County officials say raises for 3,800 Anne Arundel County employees will be delayed at least a month because the County Council amended a personnel bill Wednesday night, angering County Executive Janet S. Owens.
"I'm very discouraged by what this means for our families," Owens, a Democrat, said in a statement yesterday. "With tuition and back-to-school needs just around the corner, this action hurts our employees when their budgets are the tightest."
The amendment's sponsor, Councilwoman Barbara D. Samorajczyk, said the bill had to be changed because the Owens administration had added a provision that essentially penalized unionized employees who had won promotions.
Under that provision, employees who were promoted would have had to wait up to a year to receive their annual merit raises.
"We tried to amend the bill to protect the workers of the county," said Samorajczyk, an Annapolis Democrat.
The spat is the latest between Owens and Samorajczyk, a frequent critic of the administration. Although the amendment passed by a 4-2 vote, Owens named only Samorajczyk in her statement.
If the bill had passed unmodified Wednesday, the raises would have taken effect yesterday and would have appeared in employees' paychecks at the end of the month. All nonunion employees will get increases of 2 percent this fiscal year. Unions negotiated raises ranging from 2 percent to 7 percent.
Because the bill was amended, the council cannot pass it until Aug. 7 at the earliest. That means raises will not show up in checks until late August, said county personnel officer Randall Schultz.
Schultz said employees will not lose money but will be paid retroactively for the one-month gap. The retroactive pay might not show up until early winter, Owens said, because those increases must be hand-computed and entered into the payroll system.
In addition, Owens said, the county's conversion to a new payroll system in October will cause delays.
Councilwoman Pamela G. Beidle, a Linthicum Democrat who voted for the amendment, noted that the county in the past has begun paying out raises before the personnel bill took effect.
She said she does not understand why this amendment should cause a delay.
"What's the big deal?" she said.
In any event, Samorajczyk's amendment was not the only one adopted by the council. Two technical changes introduced by Council Chairman Daniel E. Klosterman Jr., a Millersville Democrat, also passed.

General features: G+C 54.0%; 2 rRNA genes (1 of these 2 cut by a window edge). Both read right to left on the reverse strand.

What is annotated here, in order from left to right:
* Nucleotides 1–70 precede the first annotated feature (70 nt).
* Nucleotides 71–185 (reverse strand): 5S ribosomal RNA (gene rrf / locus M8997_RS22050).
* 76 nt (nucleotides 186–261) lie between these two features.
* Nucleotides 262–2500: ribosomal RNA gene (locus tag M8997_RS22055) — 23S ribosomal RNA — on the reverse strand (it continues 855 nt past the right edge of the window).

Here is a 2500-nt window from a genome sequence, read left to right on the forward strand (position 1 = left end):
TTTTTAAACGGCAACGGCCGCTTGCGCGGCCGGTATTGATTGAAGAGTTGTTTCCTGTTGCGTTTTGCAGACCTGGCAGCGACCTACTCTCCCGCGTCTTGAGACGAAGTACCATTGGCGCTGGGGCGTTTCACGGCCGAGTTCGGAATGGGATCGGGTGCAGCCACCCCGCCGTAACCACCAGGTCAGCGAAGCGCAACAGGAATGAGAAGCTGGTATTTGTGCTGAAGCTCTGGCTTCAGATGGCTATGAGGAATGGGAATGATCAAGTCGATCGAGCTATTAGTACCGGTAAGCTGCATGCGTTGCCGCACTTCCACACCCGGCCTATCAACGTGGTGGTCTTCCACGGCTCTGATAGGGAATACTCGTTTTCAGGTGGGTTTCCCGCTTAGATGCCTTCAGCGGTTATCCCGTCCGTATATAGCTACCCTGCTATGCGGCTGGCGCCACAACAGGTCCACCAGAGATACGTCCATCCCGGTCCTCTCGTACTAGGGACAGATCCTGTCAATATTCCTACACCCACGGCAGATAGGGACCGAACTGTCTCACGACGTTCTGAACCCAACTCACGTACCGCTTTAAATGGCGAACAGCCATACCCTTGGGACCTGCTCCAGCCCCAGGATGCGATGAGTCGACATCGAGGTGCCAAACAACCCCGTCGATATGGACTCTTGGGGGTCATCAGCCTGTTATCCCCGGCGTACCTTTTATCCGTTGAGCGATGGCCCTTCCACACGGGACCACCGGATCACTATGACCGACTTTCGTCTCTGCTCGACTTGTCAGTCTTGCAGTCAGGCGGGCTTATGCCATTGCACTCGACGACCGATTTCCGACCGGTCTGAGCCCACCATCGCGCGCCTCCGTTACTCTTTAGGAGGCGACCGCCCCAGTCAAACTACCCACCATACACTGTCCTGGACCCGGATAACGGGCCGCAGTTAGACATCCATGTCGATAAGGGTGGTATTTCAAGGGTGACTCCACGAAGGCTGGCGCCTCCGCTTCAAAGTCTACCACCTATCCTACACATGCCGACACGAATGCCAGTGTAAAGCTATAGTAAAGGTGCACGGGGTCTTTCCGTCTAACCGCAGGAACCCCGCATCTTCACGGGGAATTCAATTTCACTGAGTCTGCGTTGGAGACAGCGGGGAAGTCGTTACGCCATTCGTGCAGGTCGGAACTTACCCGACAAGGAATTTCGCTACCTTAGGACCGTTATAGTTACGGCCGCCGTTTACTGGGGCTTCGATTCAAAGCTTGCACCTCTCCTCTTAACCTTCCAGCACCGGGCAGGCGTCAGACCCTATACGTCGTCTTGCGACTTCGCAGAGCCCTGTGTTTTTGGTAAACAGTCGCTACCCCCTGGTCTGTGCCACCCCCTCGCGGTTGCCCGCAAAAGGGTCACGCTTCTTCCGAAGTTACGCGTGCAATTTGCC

Change seen as key
Beidle said Samorajczyk's change was an important one.
"It's a big issue about how raises and promotions and demotions are handled," she said. "Employees will realize in the long run this can mean thousands of dollars to them. I think it's more important to look at the long term than the short term."
The provision had been raised as an issue by the county firefighters union. Keith Wright, newly elected union president, said of his 450 members, "They can wait a few more pays to get paid knowing this issue is resolved."
The practice of delaying merit raises to employees who are promoted is not new. The language deleted by the council, Schultz said, "clarified what the county has already been practicing."
Wait can be long
Usually, an eligible employee receives a merit raise July 1, but when an employee is promoted, the date of promotion becomes the time when merit raises go into effect, Wright said. Someone who is promoted June 1 would have to wait until the following June, he said.
In April, an arbitrator issued a decision, based on the county code, that cast doubt on the practice of delaying merit raises. Schultz noted that the arbitrator called the practice "ambiguous," not inappropriate. But the arbitrator also said certain employees were entitled to back pay.
Appeal is likely
Schultz said the county will decide within a few days whether to appeal the arbitrator's finding but that an appeal is likely. He said the county has not been able to compute how much back pay might be owed or to which employees.
Schultz told the council Wednesday that the dispute could be dealt with separately so that the overall personnel bill would not be held up. Council members said the county would have little incentive to negotiate on that point if the provision became law.